David and Lucy are thrown into the reality of lawlessness which impacted the socio-economic affairs of post-apartheid South Africa. There is significant political and ethical disarray in the social fabric of the country which is engaged in the redistribution of power and dominance as whites begin facing historical retribution. Feral violence attributed to dogs in South African culture is directly personified through rape and attempts of land acquisition from Lucy. After the traumatic experiences, Lucy states that she must “start at ground level…like a dog” (Coetzee 51). It is an acceptance of fate, which in the current status quo, her family is now in the position of an oppressed minority. This serves as symbolism for a renunciation of power and privilege that came with the violence as racial roles began to shift (Herron 486). Lucy accepts this fate as she chooses not to report the rape but keep the child as well. David, a well-educated scholar, can see this terrifying reality which makes him fearful for his daughter. In his eyes, she is becoming a peasant, one of the lowest social statures.
However, there is an element of growth and understanding from the protagonist as he undergoes the traumatic experiences. The symbolic change occurs within David’s attitude and perspective towards animals throughout the novel. His initial reaction to Lisa’s kennel and her lifestyle is one of disgust. However, with time he adjusts and makes critical observations of the purpose of which Lisa keeps the dogs or why animals are brought to the animal clinic. Through his job, David begins to understand the experiences of captivity, abuse, and suffering that the animals go through. The formation of an intimate bond with the creatures begins to change him, bringing out sympathy and compassion never seen before. There is evidence of concern and contemplation in David’s thoughts as he witnesses the suffering. Instead of being desensitized to it after weeks of work, he becomes significantly more disturbed (Herron 480).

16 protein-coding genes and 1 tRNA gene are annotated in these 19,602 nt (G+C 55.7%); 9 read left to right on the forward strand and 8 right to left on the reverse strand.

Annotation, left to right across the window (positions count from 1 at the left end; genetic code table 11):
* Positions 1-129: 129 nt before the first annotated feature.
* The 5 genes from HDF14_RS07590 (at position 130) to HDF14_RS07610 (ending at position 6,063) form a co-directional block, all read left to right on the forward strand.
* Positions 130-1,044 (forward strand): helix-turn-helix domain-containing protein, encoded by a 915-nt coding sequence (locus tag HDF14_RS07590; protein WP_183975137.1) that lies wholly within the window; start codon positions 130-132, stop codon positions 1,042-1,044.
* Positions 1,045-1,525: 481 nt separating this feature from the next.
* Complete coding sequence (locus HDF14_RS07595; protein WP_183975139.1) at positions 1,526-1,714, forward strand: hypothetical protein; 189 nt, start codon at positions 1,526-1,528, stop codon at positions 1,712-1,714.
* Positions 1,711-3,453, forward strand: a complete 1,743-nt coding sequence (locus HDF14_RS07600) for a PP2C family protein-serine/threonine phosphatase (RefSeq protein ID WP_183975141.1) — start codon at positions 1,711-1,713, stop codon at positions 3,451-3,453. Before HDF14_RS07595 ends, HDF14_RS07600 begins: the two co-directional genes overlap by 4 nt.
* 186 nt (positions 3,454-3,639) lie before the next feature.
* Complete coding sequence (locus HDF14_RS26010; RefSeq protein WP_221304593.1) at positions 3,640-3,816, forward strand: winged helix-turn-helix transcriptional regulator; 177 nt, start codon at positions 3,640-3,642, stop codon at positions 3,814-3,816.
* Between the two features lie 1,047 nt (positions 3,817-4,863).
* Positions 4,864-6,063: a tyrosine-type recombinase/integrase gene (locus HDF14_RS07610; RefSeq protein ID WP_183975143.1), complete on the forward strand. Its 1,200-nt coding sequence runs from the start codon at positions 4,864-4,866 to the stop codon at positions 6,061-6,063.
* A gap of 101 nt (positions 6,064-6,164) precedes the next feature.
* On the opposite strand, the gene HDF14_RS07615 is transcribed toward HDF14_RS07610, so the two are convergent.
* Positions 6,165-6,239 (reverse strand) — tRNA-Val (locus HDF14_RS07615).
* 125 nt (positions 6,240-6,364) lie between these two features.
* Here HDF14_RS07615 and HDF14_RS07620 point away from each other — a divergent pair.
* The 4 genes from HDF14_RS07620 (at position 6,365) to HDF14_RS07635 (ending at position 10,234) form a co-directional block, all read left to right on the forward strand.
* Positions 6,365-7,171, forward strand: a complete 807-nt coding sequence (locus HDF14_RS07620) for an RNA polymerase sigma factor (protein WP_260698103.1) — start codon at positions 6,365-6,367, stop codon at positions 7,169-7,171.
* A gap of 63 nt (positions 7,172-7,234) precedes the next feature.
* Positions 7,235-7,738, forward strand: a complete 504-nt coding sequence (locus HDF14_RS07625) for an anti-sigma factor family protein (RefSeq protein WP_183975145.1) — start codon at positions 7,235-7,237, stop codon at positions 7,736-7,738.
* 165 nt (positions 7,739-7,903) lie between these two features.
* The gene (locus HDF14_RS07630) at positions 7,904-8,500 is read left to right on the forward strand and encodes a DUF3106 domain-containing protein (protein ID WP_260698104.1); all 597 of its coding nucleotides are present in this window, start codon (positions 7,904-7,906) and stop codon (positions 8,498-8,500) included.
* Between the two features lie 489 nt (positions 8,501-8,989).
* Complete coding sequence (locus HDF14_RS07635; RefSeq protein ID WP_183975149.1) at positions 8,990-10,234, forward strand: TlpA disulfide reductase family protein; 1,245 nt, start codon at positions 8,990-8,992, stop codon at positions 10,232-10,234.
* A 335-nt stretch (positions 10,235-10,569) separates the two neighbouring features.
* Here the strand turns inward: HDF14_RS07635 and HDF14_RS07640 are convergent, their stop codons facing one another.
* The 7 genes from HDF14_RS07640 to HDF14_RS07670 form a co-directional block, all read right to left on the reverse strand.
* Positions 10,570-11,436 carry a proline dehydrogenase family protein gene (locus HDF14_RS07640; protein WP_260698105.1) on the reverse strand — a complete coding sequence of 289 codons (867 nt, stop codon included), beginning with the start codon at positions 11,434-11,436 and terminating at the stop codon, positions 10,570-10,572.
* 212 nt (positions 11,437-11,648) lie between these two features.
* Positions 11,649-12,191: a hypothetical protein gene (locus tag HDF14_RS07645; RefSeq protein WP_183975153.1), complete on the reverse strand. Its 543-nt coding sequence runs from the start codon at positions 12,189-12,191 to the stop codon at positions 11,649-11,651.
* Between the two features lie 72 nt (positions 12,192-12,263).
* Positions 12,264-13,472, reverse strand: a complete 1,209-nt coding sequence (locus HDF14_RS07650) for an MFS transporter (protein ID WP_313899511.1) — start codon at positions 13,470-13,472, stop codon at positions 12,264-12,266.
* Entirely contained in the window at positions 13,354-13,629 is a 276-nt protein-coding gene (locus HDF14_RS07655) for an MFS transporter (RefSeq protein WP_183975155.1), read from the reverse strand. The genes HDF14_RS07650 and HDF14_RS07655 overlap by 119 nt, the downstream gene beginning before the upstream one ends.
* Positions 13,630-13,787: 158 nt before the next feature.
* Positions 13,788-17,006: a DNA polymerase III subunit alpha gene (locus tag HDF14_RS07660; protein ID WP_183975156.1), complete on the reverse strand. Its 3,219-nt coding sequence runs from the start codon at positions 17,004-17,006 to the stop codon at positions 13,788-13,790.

History has created a socio-political regime in the country which established whites in power, resulting in various abuses of blacks for generations. Many whites were blinded by their privilege, failing to notice the suffering experienced by other races. David’s realization is a symbol of the shock which shook the country after the fall of apartheid. Coetzee was trying to create the symbol of acceptance that gradually came to South Africa. There were unequivocal challenges, wrought with violence and suffering for both races. However, in the end, the situation began to stabilize which is exemplified in the last pages of the novel. David mentions, “between Lucy’s generation and mine, a curtain has fallen” (Coetzee 52). The acceptance of social change and intermixing of races is symbolized by David’s attitude towards the animals.
Baderoon, Gabeba. “Animal Likenesses: Dogs and the Boundary of the Human in South Africa.” Journal of African Cultural Studies, vol. 29, no. 3, 2016, pp. 345-361, Web.
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Coetzee, John. Disgrace. Penguin Books, 1999.
Herron, Tom. “The Dog Man: Becoming Animal in Coetzee’s Disgrace.” Twentieth Century Literature, vol. 51, no. 4, 2005, pp. 467-490, Web.
Pearson, Charley-Ann. “The Social Decline and Changing Identity of David Lurie in J.M. Coetzee’s Disgrace.” South African History Online, 2015, Web.
Sheils, Colleen. “Opera, Byron, and a South African Psyche in J.M. Coetzee’s Disgrace.” Current Writing: Text and Reception in Southern Africa, vol. 15, no. 1, 2003, pp. 38-50, Web.